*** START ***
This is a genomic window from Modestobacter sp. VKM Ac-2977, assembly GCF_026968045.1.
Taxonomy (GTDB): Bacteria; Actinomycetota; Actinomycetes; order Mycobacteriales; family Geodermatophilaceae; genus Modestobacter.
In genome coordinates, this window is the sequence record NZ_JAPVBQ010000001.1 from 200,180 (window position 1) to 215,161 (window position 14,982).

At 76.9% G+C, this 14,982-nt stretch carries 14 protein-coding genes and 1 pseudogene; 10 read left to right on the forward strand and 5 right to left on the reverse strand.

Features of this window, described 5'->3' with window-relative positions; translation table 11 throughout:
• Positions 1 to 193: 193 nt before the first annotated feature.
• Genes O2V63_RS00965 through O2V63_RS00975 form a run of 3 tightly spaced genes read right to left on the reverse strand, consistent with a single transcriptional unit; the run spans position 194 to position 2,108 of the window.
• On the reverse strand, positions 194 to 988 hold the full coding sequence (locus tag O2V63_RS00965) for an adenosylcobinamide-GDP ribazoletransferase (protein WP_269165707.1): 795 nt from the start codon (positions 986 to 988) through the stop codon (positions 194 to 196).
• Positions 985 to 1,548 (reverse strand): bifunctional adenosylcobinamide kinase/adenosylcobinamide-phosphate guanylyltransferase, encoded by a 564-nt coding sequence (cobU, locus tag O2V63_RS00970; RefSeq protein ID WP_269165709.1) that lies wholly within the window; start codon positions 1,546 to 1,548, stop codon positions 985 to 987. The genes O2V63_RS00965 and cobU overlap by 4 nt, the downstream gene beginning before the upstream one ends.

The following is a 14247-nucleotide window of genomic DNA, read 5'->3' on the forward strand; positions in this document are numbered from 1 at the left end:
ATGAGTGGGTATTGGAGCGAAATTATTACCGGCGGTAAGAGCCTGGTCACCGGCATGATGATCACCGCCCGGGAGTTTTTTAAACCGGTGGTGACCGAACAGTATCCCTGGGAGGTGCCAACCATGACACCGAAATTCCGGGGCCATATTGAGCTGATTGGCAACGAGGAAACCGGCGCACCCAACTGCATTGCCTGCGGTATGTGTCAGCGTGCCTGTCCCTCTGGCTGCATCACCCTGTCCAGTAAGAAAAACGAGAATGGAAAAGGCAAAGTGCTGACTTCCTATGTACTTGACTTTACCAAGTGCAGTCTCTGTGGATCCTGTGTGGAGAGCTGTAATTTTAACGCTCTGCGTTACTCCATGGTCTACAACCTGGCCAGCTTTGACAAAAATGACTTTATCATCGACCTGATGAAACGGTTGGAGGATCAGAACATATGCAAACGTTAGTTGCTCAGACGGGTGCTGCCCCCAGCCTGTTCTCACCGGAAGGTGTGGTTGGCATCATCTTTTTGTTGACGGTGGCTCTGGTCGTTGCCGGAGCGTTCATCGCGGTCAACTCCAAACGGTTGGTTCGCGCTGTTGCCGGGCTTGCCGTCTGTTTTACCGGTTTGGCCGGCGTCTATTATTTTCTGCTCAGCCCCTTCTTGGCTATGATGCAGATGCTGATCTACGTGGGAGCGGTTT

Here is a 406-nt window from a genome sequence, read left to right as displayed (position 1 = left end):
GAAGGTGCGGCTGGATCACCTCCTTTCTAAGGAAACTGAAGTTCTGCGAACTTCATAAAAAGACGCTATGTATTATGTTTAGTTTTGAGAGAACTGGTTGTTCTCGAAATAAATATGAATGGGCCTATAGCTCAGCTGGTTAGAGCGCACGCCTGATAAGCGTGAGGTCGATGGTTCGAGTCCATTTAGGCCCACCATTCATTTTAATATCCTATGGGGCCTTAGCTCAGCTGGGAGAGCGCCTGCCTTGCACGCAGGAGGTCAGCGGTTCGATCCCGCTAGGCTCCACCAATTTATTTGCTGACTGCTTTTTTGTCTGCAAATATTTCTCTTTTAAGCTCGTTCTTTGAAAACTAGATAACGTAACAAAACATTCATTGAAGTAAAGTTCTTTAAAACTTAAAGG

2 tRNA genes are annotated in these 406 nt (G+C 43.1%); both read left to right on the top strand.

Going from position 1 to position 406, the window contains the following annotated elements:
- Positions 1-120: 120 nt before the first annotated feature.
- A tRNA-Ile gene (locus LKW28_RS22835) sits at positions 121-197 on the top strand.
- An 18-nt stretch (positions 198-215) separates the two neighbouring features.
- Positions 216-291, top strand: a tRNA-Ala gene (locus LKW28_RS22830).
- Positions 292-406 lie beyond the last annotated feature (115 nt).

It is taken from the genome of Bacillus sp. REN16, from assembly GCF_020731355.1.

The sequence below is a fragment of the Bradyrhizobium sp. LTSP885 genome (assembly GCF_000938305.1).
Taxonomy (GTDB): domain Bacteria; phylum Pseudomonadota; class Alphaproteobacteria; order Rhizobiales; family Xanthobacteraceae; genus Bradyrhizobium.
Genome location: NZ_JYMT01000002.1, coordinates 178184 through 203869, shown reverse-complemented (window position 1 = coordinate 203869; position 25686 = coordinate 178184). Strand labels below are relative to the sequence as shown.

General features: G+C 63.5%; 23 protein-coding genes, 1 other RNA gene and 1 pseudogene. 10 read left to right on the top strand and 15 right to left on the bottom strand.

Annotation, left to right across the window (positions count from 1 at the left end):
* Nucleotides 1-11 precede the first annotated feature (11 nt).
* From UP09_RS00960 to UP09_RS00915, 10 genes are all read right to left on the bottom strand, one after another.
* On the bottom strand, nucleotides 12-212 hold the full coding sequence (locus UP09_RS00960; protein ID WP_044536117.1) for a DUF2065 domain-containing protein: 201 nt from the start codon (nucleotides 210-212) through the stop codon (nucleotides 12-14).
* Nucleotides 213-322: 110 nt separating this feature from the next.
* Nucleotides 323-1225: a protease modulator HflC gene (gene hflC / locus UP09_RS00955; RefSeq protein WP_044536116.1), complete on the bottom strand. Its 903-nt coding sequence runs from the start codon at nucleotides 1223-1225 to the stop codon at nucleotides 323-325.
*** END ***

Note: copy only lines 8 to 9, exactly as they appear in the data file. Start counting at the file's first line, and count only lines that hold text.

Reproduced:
• On the reverse strand, positions 194 to 988 hold the full coding sequence (locus tag O2V63_RS00965) for an adenosylcobinamide-GDP ribazoletransferase (protein WP_269165707.1): 795 nt from the start codon (positions 986 to 988) through the stop codon (positions 194 to 196).
• Positions 985 to 1,548 (reverse strand): bifunctional adenosylcobinamide kinase/adenosylcobinamide-phosphate guanylyltransferase, encoded by a 564-nt coding sequence (cobU, locus tag O2V63_RS00970; RefSeq protein ID WP_269165709.1) that lies wholly within the window; start codon positions 1,546 to 1,548, stop codon positions 985 to 987. The genes O2V63_RS00965 and cobU overlap by 4 nt, the downstream gene beginning before the upstream one ends.